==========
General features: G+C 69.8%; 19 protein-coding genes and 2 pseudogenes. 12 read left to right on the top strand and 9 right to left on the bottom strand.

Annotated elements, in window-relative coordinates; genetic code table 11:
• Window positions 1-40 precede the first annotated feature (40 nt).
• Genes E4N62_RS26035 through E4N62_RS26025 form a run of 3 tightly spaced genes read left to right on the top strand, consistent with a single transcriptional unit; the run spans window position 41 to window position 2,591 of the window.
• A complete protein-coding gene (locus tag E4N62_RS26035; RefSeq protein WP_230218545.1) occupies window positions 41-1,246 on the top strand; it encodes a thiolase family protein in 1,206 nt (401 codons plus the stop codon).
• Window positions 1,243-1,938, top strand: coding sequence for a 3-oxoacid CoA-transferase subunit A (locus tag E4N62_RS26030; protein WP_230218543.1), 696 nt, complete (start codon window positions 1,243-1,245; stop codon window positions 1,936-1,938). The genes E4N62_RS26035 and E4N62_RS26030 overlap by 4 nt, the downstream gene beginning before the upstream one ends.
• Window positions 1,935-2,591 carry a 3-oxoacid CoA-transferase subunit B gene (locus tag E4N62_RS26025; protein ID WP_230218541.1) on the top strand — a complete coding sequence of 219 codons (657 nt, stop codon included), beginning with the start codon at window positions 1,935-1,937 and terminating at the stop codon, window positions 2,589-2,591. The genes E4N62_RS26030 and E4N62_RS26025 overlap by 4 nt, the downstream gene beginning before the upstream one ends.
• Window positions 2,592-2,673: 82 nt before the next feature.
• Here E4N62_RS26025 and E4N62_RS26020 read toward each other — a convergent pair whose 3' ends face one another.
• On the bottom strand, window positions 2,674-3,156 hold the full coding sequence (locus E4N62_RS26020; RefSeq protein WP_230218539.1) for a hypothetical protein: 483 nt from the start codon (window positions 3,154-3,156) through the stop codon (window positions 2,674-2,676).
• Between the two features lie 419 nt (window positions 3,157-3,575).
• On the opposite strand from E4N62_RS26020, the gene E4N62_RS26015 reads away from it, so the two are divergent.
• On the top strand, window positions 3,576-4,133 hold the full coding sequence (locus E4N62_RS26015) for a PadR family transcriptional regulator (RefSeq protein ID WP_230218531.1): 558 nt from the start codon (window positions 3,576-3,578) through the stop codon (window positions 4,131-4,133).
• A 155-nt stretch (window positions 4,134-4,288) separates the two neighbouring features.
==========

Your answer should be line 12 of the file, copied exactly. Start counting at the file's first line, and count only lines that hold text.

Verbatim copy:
• On the opposite strand from E4N62_RS26020, the gene E4N62_RS26015 reads away from it, so the two are divergent.